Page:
Learning through the lessons of history (MIB Series)

Sultan Ahmad Tajuddin and the delegation arriving at Bandar Brunei (Kampong Ayer) from Tantaya, Limbang Territory, after the end of World War II.

Ibrahim Mohd Jaafar and family in a photo with the family of the British Resident, Sir John Peel. – PHOTOS: MIB SUPREME COUNCIL

Learning through the lessons of history
on: December 19, 2016
| Dr Muhammad Hadi bin Muhammad Melayong,
Senior Special Duties Officer, Secretariat Office, MIB Supreme Council |

THE Japanese Occupation of 1941-1945 was a major blow to Brunei’s sovereignty as a Malay Islamic Monarchy (MIB). Under the occupation acts of injustice towards the local populace caused deep resentment that eventually grew into hatred, particularly among Bruneian nationalists.

The occupation also led to the reclaiming of Brunei’s sovereignty led by the Youth Front (BARIP). The movement was supported by Sultan Ahmad Tajuddin and his brother Pengiran Bendahara Pemaisura (later Al-Marhum Sultan Haji Omar ‘Ali Saifuddien Sa’adul Khairi Waddien ibni Al-Marhum Sultan Muhammad Jamalul Alam).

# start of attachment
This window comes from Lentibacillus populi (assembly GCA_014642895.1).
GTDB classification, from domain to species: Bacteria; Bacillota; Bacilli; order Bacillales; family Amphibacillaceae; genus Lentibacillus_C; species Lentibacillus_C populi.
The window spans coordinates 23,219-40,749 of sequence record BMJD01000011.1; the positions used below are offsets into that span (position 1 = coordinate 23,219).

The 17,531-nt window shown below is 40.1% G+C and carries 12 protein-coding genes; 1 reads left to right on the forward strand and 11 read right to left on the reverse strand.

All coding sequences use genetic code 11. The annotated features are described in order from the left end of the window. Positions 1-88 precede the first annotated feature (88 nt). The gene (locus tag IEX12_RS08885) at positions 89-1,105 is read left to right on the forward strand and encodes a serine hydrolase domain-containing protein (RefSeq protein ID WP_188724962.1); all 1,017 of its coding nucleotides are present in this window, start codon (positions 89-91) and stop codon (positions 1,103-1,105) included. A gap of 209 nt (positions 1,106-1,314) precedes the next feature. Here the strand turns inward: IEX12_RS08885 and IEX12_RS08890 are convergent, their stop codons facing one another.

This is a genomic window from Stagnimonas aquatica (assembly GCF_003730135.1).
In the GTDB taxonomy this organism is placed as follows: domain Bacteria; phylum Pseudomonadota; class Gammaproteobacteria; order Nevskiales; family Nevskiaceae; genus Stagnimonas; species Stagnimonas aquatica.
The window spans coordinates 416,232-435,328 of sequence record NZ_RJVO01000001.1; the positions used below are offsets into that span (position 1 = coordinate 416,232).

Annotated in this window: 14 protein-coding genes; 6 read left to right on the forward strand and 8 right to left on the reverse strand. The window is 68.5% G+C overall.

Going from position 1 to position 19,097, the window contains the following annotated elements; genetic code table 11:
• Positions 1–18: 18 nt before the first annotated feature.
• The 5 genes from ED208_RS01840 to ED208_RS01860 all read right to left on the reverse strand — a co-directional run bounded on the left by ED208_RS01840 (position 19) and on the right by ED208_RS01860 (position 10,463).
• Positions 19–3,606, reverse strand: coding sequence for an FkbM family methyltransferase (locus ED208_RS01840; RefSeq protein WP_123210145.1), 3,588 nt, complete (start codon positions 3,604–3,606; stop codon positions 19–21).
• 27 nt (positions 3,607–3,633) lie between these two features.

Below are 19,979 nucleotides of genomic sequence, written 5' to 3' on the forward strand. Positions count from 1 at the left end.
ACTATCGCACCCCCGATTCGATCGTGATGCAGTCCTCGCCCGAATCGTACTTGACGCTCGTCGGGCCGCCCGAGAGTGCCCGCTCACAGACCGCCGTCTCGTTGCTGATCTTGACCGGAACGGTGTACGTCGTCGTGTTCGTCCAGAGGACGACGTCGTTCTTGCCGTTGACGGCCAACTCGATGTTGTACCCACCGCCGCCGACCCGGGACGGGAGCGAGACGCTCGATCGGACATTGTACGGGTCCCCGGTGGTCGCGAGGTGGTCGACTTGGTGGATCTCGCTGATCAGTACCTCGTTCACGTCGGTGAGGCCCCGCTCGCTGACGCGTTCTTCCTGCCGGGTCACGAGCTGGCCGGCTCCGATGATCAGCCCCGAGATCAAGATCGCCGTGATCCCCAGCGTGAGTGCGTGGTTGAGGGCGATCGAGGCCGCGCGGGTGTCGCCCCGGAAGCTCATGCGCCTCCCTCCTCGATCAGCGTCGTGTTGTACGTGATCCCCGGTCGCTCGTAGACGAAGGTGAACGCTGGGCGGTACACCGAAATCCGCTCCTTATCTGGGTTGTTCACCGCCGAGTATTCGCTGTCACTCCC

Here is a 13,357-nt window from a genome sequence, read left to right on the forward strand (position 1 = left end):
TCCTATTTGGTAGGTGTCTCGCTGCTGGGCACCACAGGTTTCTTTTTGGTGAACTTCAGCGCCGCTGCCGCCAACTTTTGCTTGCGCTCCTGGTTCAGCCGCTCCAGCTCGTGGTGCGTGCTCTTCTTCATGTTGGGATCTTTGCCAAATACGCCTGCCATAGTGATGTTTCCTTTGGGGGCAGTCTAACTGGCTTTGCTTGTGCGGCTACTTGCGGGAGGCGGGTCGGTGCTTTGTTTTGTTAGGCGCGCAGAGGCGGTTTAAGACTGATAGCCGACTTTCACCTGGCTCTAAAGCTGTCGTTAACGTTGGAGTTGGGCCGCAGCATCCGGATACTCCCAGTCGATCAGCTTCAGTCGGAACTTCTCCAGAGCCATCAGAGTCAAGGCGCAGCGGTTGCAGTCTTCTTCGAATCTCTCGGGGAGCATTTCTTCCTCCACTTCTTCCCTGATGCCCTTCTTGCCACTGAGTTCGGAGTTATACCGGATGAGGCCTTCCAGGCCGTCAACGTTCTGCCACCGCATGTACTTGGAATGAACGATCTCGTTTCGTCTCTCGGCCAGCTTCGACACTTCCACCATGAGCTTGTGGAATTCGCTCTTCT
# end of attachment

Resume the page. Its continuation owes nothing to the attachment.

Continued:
Before the Japanese Occupation, Brunei was heavily controlled by the British, in which the power of the Sultan was limited only to matters on local customs and religion. Colonialism left Brunei politically weak, as evident from a document found in the National Archives at Kew Gardens in London, which stated that Sultan Ahmad Tajuddin had no power as a Sultan, and that the same constraints were imposed on his privileges, position and monthly royal allowance.

This poor treatment from the British prompted the Sultan to initiate talks on Brunei’s political stance and the monarchial system. This was the first political discourse between a Brunei Sultan and a British Resident, but the discussions came to a premature end when Sultan Ahmad Tajuddin died while en route to London on June 3, 1950.

During the residential era, Brunei was politically instable, with her administration in both internal and external affairs under British administration. In an interview with former British Resident Sir John Peel, in August 1995, he said: